Ballerinas Battle Fear

David Masters

Dance specific anxiety and life

I was invited to work with a group of about 20 children from all over the world at the prestigious Anaheim Ballet from ages 10 to 18 years on the  subject of stage fright, and performance anxiety. Dancers often experience stress while learning new skills or choreography and most dancers naturally feel nervous before a performance. The main focus in managing the crippling fear associated  with performance anxiety is the emotional state just before performance. 

Dealing with such young students required an easily understandable concept so I crafted an approach based on defining two opposite spaces of fear vs. freedom. In the Freedom arena we are free to choose our state of mind. In the fear arena we have surrendered our choice to fear of a negative outcome and thus loose control.

This concept was so powerful that every student was empowered to enjoy their rehearsal and stage performance like never before. 

Each type of anxiety is like a combination lock – I have taught tens of thousands of people over the past 30 years how to unlock and be free from their worries and fears – In this case, ballet dancers learned how to understanding pre-performance jitters, performance anxiety and other anxiety related disorders, and empower them to identify and control anxiety thus enhancing performances by knowing what to do when anxiety arises.  WHAT these students learned should be a part of every program for dancers, actors, public speaking,  pro-sports, military training, school etc. 

Highlights from seminar from students in their own words…

“I learned that you should allow yourself to be free. Do what you love to do and let go… start thinking towards Friday (i.e. the performance). Also, think of worry as a distraction. Giving your attention and knowing that FOCUS is the enemy of FEAR.”

“During sports psychology I learned that worry is the fear of a negative outcome and once you stop worrying you have freedom.”

“In Psychology (sic) I learned that fear is the same as worry. I’ve never really thought about it like that.”

“Worrying is believing that there

will be a negative outcome.”

“In sports psychology I learned how to not worry. I also learned that fear of the outcome is what leads to worry.”

“I learned that when you hurt yourself you can always get back into that sport. Also, after you pass your fear you have freedom”  (10 year old student)

“Worrying is the fear of a bad outcome.”

“you have a choice to fear things or not. Also, think more positive thoughts.”

“Some of the things I learned from this class are that once you turn off fear and feeling worried about the outcome, or you can have freedom. I also learned that focusing is the opposite of fear.”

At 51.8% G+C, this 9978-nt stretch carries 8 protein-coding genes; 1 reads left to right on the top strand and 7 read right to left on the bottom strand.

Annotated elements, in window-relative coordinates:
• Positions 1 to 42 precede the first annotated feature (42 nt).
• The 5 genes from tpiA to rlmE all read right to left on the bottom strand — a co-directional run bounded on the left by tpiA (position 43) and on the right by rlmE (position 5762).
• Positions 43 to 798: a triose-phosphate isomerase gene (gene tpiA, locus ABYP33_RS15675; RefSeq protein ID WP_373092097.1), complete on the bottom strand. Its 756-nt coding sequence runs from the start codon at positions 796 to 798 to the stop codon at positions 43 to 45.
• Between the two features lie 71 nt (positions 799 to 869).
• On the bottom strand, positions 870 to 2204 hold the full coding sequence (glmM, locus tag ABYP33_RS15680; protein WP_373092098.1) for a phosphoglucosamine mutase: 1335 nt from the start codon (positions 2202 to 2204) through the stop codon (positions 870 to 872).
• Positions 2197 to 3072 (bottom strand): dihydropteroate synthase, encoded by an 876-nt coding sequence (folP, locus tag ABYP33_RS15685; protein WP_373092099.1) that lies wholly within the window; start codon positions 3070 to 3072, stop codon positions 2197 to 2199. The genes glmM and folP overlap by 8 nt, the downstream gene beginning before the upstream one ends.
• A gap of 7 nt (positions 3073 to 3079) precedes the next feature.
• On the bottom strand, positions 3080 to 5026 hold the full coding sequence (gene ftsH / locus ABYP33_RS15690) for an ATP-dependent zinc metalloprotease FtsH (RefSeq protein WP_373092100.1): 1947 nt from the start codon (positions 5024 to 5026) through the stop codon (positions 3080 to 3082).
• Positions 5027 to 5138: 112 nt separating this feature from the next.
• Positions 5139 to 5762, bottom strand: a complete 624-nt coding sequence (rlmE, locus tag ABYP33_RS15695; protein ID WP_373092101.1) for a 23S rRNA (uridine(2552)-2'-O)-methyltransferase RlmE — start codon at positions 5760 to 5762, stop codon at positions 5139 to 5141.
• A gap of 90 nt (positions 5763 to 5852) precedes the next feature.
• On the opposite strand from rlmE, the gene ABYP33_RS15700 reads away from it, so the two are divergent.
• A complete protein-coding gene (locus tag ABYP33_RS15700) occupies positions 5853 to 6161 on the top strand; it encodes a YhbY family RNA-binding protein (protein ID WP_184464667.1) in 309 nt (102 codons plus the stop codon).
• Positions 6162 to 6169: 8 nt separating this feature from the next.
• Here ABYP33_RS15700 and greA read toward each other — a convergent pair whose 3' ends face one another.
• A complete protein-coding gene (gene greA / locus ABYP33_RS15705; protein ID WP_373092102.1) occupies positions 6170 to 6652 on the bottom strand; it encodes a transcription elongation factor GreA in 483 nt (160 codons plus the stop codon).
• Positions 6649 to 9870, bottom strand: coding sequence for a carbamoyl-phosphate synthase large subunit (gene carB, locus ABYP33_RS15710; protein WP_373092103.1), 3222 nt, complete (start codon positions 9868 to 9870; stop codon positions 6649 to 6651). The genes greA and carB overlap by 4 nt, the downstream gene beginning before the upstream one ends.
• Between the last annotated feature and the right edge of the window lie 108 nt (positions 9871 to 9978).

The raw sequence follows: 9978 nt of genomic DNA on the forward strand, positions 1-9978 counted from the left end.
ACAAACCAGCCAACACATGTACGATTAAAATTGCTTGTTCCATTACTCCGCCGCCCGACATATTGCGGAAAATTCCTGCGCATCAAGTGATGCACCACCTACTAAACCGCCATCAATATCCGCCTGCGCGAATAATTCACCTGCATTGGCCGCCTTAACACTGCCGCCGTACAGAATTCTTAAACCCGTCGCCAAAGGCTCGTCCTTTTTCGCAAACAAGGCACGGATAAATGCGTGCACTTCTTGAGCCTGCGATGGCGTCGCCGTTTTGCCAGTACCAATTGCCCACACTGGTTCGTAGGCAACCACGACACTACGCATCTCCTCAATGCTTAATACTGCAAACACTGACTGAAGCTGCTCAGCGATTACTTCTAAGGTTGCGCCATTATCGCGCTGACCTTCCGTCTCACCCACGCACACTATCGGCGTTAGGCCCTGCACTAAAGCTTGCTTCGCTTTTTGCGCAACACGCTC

“Today in Sports Psychology I learned that Focus is the energy of Fear. Therefore if you focus on here and now and eliminate all worries of negative outcomes you will be free. Then you will be more confident and be able to perform better.”

“I learned a lot of different things during this lecture, but I would say the one thing that stuck with me the most was that instead of either rebelling or conforming, it is best for yourself to find your own motivation in everything you do.”

“2 things I learned are: 1. Worry equals believing in a negative outcome. Worry comes from fear. To get rid of fear you have to lean towards focus and freedom. 2. Once you overcome your fear you’re free. The only person stopping you from overcoming your fear is yourself. You control you.”

“What I’ve learned in the sports psychology (sic) class is that we shouldn’t let any of our mistakes or injuries control us. We are in charge of ourselves, and we can choose to let those things bring us down or make us stronger. It is all up to us.”

“Our sports psychology instructor told interesting stories, and gave an inspiring speech. Today I learned not to worry about what other people think, but to dance for myself, not because someone asked me to. I also learned that you should tune out distractions and focus. He told us to stop being afraid, if we don’t have fear, we won’t have worry. Now I know that I always have control over myself, and I should start to think positive, NOT negative. The Sports Psychology lesson today really taught me many new facts, and more interesting dance and everyday life knowledge! I really hope that our teacher can come back next year!”

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